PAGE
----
Hamilton County Sheriff Jim Hammond wants a retirement program with mandatory retirement at age 60 for sworn officers and higher payouts until those officers are eligible for Social Security benefits.
Though the program would add an upfront cost for the sheriff's department of $250,000 to $400,000, long-term savings would make it an overall good move for the county, Hammond said.
"Higher-salaried people retire," Hammond said. "It takes several years for that savings to kick in."
Other state law enforcement agencies, including the Tennessee Highway Patrol, have gone to a program approved by the Tennessee General Assembly that requires early retirement for commissioned officers. Hamilton County should follow its lead, Hammond said, because officers have a harder time keeping up after age 60.
"You can stay out there until you hobble off," Hammond said, and this program would allow officers to "step down with a little more dignity."
Hammond said he has nine commissioned officers who are 60 or older. The sheriff is 69, but he said the provision wouldn't apply to critical personnel or elected officials such as himself.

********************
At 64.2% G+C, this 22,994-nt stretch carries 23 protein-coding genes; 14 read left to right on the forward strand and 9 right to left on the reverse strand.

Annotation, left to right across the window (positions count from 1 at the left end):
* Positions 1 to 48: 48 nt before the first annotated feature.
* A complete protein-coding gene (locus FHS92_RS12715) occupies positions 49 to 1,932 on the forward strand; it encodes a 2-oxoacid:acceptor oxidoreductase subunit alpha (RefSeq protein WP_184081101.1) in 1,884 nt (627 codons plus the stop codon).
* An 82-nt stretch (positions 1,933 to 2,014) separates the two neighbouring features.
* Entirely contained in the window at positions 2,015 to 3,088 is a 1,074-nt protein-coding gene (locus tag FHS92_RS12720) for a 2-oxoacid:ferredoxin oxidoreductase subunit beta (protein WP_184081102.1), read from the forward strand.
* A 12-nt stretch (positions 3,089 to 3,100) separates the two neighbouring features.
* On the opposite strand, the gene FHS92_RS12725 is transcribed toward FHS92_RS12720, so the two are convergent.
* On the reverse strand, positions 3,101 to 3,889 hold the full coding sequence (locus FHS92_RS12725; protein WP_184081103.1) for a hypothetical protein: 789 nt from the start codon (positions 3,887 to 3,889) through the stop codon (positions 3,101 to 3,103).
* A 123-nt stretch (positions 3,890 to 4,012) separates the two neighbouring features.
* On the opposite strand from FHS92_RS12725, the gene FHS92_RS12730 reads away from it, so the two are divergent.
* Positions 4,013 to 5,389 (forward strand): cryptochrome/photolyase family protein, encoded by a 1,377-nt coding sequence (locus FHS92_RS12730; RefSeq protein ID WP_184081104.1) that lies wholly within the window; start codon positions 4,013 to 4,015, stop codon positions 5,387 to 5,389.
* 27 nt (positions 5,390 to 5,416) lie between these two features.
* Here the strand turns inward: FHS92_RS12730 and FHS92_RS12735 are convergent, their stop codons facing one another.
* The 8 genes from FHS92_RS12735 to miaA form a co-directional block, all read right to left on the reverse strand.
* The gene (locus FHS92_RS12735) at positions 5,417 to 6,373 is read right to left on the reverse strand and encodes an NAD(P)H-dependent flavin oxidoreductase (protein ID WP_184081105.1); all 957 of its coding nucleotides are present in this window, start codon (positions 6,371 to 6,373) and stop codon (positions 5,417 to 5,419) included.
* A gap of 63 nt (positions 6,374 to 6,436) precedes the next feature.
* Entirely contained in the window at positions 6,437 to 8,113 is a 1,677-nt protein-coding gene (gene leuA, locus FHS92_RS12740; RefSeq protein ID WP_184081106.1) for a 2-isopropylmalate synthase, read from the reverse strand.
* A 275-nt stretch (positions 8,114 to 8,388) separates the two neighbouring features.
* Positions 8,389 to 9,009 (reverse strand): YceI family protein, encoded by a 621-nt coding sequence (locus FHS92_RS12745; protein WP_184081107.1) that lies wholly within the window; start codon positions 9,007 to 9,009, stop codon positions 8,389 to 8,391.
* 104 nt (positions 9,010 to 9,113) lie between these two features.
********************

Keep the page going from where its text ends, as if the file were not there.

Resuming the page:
Only one of his administrators, Chief Deputy Allen Branum, is a commissioned officer. Hammond said he could grant a waiver from the program for top officials like Branum.
The program wouldn't be an option for corrections or civilian personnel, he said.
This is the second year that Hammond has pitched the program ahead of the county budget process.
Hamilton County Commission Chairman Larry Henry, who presides over the commission's budget approval process, said he eventually wants the county to shift to the program.
But last year's budget required about $13 million in cuts, and County Mayor Jim Coppinger predicts this will be another tight year.
"I'm all for it, but I don't know if this is the year we're going to be able to do it or not," Henry said. "In time it will save the county a lot of money."
Henry said he has referred the request to the commission's Finance Committee.
Ansley Haman covers Hamilton County government. A native of Spring City, Tenn., she grew up reading the Chattanooga Times and Chattanooga Free Press, which sparked her passion for journalism. Ansley's happy to be home after a decade of adventures in more than 20 countries and 40 states. She gathered stories while living, working and studying in Swansea, Wales, Cape Town, South Africa, Washington, D.C., Atlanta, Ga., and Knoxville, Tenn. Along the way, she interned for ...